In other words, it fits and makes darn good sense.

That is the issue here with the proposed new TLD's - what fits and what makes sense.

In regards to the gcTLD's (global city) the same considerations apply.

In the long run, I would hope that ICANN carefully reviews each proposed domain on that criteria of it fits and makes sense. And for those proposed TLD's that have numerous applicants ICANN needs to consider who has the best foundation as well as marketing and advertising campaign. It is one thing to pony up $185K for a TLD. Now what.

This is not a business of release it and the traffic will come.

ICANN does not need any embarrassments and owes it to the consumer that there is a confidence level being considered. Confident that the new gcTLD and gbTLD are in the proper hands of control and not going to be set up as a means of phishing, defrauding, or scamming the public.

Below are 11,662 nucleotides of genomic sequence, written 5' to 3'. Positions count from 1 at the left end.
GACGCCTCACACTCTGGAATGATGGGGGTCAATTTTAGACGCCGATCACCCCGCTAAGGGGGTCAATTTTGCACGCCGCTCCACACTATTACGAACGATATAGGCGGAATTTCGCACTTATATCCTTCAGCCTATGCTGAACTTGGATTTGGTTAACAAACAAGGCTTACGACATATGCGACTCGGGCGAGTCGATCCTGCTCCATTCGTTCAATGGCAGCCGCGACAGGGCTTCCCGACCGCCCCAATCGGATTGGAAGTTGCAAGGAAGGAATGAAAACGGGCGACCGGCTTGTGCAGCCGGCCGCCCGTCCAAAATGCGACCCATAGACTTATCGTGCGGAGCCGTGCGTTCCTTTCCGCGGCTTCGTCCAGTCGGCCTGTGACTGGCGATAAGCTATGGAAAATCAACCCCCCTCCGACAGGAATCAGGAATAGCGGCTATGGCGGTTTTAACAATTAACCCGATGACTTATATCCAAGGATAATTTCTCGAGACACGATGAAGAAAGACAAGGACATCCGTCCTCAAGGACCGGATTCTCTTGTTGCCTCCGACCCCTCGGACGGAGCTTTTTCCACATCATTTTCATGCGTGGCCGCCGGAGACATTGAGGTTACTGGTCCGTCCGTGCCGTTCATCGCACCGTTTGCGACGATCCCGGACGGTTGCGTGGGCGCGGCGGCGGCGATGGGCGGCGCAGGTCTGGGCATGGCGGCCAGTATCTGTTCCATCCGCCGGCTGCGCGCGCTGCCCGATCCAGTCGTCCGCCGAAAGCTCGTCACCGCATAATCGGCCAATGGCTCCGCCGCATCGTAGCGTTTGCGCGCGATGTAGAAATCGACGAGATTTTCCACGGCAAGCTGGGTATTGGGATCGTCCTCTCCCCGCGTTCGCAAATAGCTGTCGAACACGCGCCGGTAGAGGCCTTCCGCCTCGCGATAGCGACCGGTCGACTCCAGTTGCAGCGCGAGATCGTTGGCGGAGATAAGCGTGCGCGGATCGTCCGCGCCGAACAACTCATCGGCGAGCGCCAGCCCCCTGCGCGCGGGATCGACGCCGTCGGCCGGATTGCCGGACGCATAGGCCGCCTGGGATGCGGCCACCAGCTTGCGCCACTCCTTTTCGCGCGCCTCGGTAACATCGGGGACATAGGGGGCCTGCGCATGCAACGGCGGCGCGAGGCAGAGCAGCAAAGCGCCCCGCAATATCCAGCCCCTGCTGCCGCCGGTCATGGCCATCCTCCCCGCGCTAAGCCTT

Yes, there needs to be this confidence level that these new registrars are going to be in control and are going to take measures to preserve and protect that consumer confidence.

And when all is said and done it is the consumer who will decide on the success. That decision will be evident based on the usage by the consumer. It will take some time to see this adoption on a massive scale - or not! We are in an age now of such rapid acceptance of trends and fads with the widespread use of social networking and microblogging sites. Word of news is virtually instant with the mobile space.

I only mention the words trend and fad for the lack of a better word as the thought of the Japanese Schoolgirl phenom comes to mind. The branding ability and acceptance that tweens and teens have can not be discredited. That in itself is a trend that is not likely to come to an end.

Admittedly, I first saw this as a money grab by TLD.

Yet now I see it as a definitive move into the 21st century. A move forward.

The internet is no longer a stationary platfor and only of written/typed words.

So let's move forward and become part of the evolving internet.